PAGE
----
I had bought a 15 metre length of freeview type cable to experiment with. When I coiled this into 3 turns it resonated at 1.49 Mhz. I next coiled this 15 metre length of coax into a 5 turn loop and it resonated at 1.12 Mhz. I then decided to space the 5 turns by 1 wire diameter. As the overall diameter of this coax cable is 8 mm I decided to use a length of 9 mm nylon rope as a spacer which is slightly spongy and as a result gives a good uniform spacing between the turns. This moved the resonant frequency up to 1.35 Mhz.

At this stage I decided to abandon the idea of a 5 turn loop in favour of a 3 turn loop. I also concluded it was only necessary to check the resonant frequency of the loop as any loop can be tuned down in frequency by adding capacitance.

My starting point was to go back to my 15 metre length of freeview type cable and progressively reduce the length by 1 metre at a time. In order to keep the braid break central to the loop this meant cutting half a metre from each end of the coax. As the coax was shortened my garden edge support had to be reduced in circumference. With 15 metres the circumference of each turn is 5 metres.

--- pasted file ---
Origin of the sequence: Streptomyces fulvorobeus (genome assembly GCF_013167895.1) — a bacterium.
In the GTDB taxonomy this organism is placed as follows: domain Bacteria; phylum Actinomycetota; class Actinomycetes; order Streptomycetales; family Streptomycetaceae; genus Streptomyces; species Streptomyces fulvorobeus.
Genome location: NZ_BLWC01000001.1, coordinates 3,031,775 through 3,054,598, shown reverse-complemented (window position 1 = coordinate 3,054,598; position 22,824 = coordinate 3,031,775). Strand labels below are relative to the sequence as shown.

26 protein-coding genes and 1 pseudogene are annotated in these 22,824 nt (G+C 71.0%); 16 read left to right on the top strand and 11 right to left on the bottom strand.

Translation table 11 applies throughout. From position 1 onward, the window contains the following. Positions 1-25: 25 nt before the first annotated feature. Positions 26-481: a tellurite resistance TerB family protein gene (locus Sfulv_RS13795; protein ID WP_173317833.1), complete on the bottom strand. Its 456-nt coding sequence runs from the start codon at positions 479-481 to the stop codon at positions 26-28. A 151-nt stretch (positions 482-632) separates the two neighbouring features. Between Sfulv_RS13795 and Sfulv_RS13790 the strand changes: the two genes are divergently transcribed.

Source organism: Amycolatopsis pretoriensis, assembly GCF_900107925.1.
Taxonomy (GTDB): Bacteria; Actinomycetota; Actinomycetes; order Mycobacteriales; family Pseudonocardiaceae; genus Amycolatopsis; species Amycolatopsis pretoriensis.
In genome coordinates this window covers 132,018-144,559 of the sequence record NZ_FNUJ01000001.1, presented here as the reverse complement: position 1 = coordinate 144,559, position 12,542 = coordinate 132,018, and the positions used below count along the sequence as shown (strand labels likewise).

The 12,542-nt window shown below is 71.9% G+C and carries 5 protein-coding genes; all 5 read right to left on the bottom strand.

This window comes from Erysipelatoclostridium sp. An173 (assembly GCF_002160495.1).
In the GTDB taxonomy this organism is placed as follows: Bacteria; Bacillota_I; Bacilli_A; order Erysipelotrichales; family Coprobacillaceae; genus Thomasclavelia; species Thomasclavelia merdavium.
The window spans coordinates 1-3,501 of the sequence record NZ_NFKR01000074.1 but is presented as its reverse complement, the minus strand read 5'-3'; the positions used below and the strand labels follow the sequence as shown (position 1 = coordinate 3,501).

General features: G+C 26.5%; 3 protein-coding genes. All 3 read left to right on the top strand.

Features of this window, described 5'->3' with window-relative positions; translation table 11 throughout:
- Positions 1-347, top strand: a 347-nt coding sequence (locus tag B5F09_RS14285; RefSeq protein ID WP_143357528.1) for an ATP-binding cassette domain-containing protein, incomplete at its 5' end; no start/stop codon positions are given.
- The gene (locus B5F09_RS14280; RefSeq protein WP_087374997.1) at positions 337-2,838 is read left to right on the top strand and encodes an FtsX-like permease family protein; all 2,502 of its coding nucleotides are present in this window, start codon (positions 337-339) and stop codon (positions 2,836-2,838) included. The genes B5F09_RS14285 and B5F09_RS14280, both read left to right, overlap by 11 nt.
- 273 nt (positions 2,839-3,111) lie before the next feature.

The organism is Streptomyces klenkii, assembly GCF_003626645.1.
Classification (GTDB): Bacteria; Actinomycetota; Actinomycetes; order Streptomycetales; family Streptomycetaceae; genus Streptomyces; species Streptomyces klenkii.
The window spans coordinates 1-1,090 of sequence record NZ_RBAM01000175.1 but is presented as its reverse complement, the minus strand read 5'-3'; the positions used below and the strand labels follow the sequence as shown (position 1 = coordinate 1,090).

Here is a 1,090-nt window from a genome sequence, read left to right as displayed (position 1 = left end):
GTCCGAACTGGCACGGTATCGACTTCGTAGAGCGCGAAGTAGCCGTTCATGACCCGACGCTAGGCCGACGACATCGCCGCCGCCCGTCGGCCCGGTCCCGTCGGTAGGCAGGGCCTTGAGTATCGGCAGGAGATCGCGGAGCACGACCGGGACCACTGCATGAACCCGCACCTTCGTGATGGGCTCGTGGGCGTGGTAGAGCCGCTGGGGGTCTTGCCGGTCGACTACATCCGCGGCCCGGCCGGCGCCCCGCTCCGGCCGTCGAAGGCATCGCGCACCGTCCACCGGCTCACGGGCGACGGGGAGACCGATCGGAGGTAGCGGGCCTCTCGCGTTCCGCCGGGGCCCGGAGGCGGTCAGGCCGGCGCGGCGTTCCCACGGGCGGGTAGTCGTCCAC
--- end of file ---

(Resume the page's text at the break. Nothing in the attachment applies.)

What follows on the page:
The results of each change are as follows:

15 metres close spaced gave a resonant frequency of 1490 khz,

15 metres 1 x diameter spaced gave a resonant frequency of 1660 khz,

14 metres close spaced gave a resonant frequency of 1530 khz,

14 metres 1 x diameter spaced gave a resonant frequency of 1730 khz,

13 metres close spaced gave a resonant frequency of 1590 khz,

13 metres 1 x diameter spaced gave a resonant frequency of 1800 khz,

12 metres close spaced gave a resonant frequency of 1630 khz,

12 metres 1 x diameter spaced gave a resonant frequency of 1910 khz,

11 metres close spaced gave a resonant frequency of 1750 khz,